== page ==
This week I travelled to Europe for an extended break (and offset my travel). From a climate change perspective what met me was such a breath of fresh-air. I’ve temporarily left Australia, a nation whose politics are torn apart by an inward looking, big business dominated, unrepresentative, and non-scientific political system whose rejection of the Emissions Trading Scheme only serves to remind me of the rejection of Darwin’s ‘then’ theory of evolution by Church of England back in 1860.
Although Europe is haemorrhaging in a barrage of disgusting neo-facism fronted by the alarming views and representations of characters such as Nick Griffin their exists so much development of opinion, media comment and personal action that can only be commended. Europe is far from perfect, but a feeling that even the most conservative right wing media outlets are mostly pushing an agenda of climate change as fact is refreshing.
I’ve witnessed competitions by employers keen to be have the greenest corporate car fleet, every conceivable renewable energy source being explored as a genuine potential power plant, and the average Joe in the street keen to do their bit by buying green electricity, and increasing recycling to 90% in some locations, and seeing low carbon economies as business opportunities. Europe is full of problems, its economies are in tatters, unemployment is high, and neo-facism is on the march. O2 emissions are enormous and car dependency is huge. But looking beyond this are the small but clear green roots of development towards a low carbon economy. If Europe can take such a path at a time of severe economic downturn then why must Australia be hesitant?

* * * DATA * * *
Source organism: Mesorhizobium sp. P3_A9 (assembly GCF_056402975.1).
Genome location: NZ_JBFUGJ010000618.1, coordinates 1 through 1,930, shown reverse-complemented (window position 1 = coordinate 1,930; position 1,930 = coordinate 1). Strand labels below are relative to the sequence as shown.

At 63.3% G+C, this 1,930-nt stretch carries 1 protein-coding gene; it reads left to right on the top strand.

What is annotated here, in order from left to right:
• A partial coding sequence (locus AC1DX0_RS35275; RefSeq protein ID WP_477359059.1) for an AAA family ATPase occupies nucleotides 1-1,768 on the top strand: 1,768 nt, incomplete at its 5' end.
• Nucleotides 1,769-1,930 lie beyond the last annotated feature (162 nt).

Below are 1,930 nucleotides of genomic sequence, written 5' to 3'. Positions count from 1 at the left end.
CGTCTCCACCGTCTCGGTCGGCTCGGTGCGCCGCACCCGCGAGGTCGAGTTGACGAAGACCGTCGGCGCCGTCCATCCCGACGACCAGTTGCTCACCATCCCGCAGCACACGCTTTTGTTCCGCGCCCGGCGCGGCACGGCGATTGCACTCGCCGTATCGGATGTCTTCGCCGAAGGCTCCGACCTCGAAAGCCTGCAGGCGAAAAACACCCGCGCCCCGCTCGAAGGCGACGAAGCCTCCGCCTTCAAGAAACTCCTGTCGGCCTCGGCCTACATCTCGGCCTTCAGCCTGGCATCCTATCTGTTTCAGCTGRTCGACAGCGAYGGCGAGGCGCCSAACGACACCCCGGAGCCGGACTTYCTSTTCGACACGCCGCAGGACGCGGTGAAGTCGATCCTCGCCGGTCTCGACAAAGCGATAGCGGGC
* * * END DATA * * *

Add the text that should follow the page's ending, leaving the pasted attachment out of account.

As my mother expressed yesterday: “these are not issues of economics or lifestyle, they’re about the future prosperity and happiness of our very own children and grand children. Inaction by politicians and governments about such an issue that will define our generation bring me to tears”.
The politicians of Australia need to remember that they are elected to undertake a mandate. Australia may be presented as a nation of climate sceptics by its politicians, its media, and its big business, but in 2007 the people democratically elected the Labor government with a mandate to join the Kyoto treaty and develop an ETS. The time is right for some politicians to respect the democratic will of the people and help introduce legislation intended to progress Australia towards that low carbon economy that is being developed in other regions of the World.